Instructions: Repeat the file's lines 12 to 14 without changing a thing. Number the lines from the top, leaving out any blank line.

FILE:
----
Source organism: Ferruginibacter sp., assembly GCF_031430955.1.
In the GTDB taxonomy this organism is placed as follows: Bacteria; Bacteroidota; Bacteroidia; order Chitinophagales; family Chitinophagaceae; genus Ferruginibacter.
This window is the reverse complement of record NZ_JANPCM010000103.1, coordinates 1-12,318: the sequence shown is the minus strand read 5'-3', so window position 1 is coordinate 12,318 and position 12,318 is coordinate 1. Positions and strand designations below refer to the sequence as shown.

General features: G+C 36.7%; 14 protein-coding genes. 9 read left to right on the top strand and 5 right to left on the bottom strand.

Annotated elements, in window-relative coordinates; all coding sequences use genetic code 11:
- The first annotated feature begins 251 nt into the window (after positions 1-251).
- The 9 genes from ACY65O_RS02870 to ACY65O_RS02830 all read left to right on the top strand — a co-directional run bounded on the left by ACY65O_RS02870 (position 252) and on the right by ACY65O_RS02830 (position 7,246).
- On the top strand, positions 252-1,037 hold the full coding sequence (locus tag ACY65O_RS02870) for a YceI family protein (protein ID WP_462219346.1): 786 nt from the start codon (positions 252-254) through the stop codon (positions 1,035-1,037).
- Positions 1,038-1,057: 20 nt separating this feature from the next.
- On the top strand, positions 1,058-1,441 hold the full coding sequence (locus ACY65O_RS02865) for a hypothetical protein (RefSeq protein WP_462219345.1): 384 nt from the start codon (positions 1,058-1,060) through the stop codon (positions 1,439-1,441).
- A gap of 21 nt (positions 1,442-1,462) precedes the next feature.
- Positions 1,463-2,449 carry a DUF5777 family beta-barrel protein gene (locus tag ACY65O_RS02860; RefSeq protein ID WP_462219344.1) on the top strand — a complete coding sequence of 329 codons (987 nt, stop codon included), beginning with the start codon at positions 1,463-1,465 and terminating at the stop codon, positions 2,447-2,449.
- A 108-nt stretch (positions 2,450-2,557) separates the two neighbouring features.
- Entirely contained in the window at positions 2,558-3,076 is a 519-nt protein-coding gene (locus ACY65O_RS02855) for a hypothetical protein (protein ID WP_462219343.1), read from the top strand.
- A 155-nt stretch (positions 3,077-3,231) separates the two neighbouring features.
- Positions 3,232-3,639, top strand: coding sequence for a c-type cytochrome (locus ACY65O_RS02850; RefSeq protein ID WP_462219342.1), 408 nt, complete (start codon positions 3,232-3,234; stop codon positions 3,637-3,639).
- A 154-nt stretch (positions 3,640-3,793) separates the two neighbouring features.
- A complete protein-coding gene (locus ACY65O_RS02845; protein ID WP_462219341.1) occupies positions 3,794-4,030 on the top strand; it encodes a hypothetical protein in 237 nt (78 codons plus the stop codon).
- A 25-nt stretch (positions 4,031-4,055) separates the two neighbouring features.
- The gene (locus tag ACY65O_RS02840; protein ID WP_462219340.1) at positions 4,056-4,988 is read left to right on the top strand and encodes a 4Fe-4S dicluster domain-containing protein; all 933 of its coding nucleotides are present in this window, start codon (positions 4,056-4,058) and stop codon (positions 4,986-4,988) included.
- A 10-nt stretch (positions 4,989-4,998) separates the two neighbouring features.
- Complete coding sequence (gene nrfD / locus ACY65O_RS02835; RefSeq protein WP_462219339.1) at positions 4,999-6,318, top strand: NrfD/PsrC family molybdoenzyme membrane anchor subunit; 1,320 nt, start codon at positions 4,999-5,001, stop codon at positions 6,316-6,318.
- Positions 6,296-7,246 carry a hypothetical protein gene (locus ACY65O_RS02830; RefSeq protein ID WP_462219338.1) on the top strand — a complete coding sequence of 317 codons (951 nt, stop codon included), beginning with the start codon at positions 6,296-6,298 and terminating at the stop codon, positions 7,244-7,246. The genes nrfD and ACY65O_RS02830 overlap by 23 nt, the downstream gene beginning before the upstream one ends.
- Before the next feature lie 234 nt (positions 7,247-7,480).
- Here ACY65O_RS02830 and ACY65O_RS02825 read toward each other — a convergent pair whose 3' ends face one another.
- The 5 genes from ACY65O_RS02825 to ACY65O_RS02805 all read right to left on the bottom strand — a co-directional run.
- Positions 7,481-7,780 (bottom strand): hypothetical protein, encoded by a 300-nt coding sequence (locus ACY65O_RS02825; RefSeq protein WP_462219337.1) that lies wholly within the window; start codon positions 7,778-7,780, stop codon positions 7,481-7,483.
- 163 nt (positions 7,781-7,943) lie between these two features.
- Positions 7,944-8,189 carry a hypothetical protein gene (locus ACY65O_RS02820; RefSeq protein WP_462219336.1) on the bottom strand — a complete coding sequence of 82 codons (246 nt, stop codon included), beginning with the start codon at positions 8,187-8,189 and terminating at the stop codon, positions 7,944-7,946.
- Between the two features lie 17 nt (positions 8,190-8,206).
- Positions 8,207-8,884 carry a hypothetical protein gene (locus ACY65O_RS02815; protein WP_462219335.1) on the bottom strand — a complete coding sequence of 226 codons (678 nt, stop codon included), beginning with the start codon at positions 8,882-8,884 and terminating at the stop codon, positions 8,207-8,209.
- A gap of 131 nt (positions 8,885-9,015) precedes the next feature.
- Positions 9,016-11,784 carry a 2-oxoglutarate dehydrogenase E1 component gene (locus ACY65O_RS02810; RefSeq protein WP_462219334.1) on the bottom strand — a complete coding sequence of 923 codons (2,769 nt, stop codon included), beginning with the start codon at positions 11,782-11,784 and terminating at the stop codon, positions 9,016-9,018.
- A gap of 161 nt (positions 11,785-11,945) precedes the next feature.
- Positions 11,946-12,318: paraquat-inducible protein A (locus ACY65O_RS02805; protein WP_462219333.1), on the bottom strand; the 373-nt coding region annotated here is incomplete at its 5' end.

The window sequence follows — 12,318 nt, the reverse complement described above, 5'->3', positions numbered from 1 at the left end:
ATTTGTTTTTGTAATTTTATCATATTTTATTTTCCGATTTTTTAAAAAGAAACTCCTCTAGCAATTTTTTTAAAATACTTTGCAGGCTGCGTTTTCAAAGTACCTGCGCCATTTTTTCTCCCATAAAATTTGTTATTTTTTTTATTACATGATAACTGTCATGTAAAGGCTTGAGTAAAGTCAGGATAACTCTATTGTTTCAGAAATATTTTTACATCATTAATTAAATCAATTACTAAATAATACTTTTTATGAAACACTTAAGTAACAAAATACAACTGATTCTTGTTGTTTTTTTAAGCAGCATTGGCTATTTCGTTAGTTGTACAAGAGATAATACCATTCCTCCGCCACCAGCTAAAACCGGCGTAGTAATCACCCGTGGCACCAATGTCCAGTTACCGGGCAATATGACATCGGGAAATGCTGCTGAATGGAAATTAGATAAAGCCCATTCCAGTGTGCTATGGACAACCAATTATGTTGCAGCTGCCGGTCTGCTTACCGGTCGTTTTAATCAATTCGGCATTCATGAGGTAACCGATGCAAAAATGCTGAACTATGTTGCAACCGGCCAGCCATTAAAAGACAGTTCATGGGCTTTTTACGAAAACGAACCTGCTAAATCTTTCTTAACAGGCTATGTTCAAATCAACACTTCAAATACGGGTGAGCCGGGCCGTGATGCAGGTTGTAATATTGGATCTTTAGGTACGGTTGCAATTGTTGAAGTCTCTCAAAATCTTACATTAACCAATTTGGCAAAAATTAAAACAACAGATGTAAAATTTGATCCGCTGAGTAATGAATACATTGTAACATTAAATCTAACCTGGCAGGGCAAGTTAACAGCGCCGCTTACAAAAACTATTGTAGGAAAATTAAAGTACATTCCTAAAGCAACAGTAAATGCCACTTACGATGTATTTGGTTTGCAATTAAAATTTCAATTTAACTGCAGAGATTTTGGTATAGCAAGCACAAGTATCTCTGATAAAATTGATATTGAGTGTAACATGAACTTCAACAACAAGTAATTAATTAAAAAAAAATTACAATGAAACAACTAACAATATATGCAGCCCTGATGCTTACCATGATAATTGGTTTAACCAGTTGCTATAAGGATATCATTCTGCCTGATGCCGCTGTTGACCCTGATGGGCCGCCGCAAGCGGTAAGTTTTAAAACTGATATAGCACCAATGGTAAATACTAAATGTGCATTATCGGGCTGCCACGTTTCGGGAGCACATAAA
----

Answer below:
- Positions 1,463-2,449 carry a DUF5777 family beta-barrel protein gene (locus tag ACY65O_RS02860; RefSeq protein ID WP_462219344.1) on the top strand — a complete coding sequence of 329 codons (987 nt, stop codon included), beginning with the start codon at positions 1,463-1,465 and terminating at the stop codon, positions 2,447-2,449.
- A 108-nt stretch (positions 2,450-2,557) separates the two neighbouring features.
- Entirely contained in the window at positions 2,558-3,076 is a 519-nt protein-coding gene (locus ACY65O_RS02855) for a hypothetical protein (protein ID WP_462219343.1), read from the top strand.